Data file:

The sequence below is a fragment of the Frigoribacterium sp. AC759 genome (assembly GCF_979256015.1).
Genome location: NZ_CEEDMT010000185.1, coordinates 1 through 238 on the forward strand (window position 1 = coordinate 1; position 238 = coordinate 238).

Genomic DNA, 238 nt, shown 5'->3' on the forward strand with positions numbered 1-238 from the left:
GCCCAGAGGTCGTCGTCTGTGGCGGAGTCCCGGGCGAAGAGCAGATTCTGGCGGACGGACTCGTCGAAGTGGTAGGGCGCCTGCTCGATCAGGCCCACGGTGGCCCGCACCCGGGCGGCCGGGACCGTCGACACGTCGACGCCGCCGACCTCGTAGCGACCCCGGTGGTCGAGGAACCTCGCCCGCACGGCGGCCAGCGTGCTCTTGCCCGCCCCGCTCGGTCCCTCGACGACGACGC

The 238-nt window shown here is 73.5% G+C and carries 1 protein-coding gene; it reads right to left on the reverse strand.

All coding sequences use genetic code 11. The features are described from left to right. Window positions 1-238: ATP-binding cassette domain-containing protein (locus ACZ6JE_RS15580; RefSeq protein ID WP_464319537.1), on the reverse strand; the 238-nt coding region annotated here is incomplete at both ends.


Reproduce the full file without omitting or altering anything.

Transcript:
The sequence below is a fragment of the Frigoribacterium sp. AC759 genome (assembly GCF_979256015.1).
Genome location: NZ_CEEDMT010000185.1, coordinates 1 through 238 on the forward strand (window position 1 = coordinate 1; position 238 = coordinate 238).

Genomic DNA, 238 nt, shown 5'->3' on the forward strand with positions numbered 1-238 from the left:
GCCCAGAGGTCGTCGTCTGTGGCGGAGTCCCGGGCGAAGAGCAGATTCTGGCGGACGGACTCGTCGAAGTGGTAGGGCGCCTGCTCGATCAGGCCCACGGTGGCCCGCACCCGGGCGGCCGGGACCGTCGACACGTCGACGCCGCCGACCTCGTAGCGACCCCGGTGGTCGAGGAACCTCGCCCGCACGGCGGCCAGCGTGCTCTTGCCCGCCCCGCTCGGTCCCTCGACGACGACGC

The 238-nt window shown here is 73.5% G+C and carries 1 protein-coding gene; it reads right to left on the reverse strand.

All coding sequences use genetic code 11. The features are described from left to right. Window positions 1-238: ATP-binding cassette domain-containing protein (locus ACZ6JE_RS15580; RefSeq protein ID WP_464319537.1), on the reverse strand; the 238-nt coding region annotated here is incomplete at both ends.